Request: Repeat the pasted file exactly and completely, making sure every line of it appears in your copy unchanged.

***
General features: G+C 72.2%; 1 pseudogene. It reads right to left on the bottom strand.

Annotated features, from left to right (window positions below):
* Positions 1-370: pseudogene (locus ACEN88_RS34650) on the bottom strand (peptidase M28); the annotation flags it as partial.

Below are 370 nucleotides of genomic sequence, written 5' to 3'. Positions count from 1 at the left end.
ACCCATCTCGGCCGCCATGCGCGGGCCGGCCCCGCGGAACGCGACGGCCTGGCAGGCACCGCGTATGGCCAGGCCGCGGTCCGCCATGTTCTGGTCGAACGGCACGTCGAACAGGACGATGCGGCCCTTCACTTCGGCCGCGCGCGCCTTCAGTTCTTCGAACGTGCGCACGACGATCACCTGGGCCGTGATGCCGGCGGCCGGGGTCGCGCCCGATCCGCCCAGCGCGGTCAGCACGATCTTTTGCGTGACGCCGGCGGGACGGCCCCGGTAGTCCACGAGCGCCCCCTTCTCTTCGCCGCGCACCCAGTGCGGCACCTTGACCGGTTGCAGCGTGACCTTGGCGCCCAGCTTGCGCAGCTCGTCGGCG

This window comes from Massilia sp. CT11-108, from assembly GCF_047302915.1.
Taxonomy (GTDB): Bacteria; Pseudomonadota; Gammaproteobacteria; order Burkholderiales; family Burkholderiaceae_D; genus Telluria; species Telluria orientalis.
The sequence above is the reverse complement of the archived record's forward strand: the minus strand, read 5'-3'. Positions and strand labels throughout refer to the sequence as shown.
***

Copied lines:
General features: G+C 72.2%; 1 pseudogene. It reads right to left on the bottom strand.

Annotated features, from left to right (window positions below):
* Positions 1-370: pseudogene (locus ACEN88_RS34650) on the bottom strand (peptidase M28); the annotation flags it as partial.

Below are 370 nucleotides of genomic sequence, written 5' to 3'. Positions count from 1 at the left end.
ACCCATCTCGGCCGCCATGCGCGGGCCGGCCCCGCGGAACGCGACGGCCTGGCAGGCACCGCGTATGGCCAGGCCGCGGTCCGCCATGTTCTGGTCGAACGGCACGTCGAACAGGACGATGCGGCCCTTCACTTCGGCCGCGCGCGCCTTCAGTTCTTCGAACGTGCGCACGACGATCACCTGGGCCGTGATGCCGGCGGCCGGGGTCGCGCCCGATCCGCCCAGCGCGGTCAGCACGATCTTTTGCGTGACGCCGGCGGGACGGCCCCGGTAGTCCACGAGCGCCCCCTTCTCTTCGCCGCGCACCCAGTGCGGCACCTTGACCGGTTGCAGCGTGACCTTGGCGCCCAGCTTGCGCAGCTCGTCGGCG

This window comes from Massilia sp. CT11-108, from assembly GCF_047302915.1.
Taxonomy (GTDB): Bacteria; Pseudomonadota; Gammaproteobacteria; order Burkholderiales; family Burkholderiaceae_D; genus Telluria; species Telluria orientalis.
The sequence above is the reverse complement of the archived record's forward strand: the minus strand, read 5'-3'. Positions and strand labels throughout refer to the sequence as shown.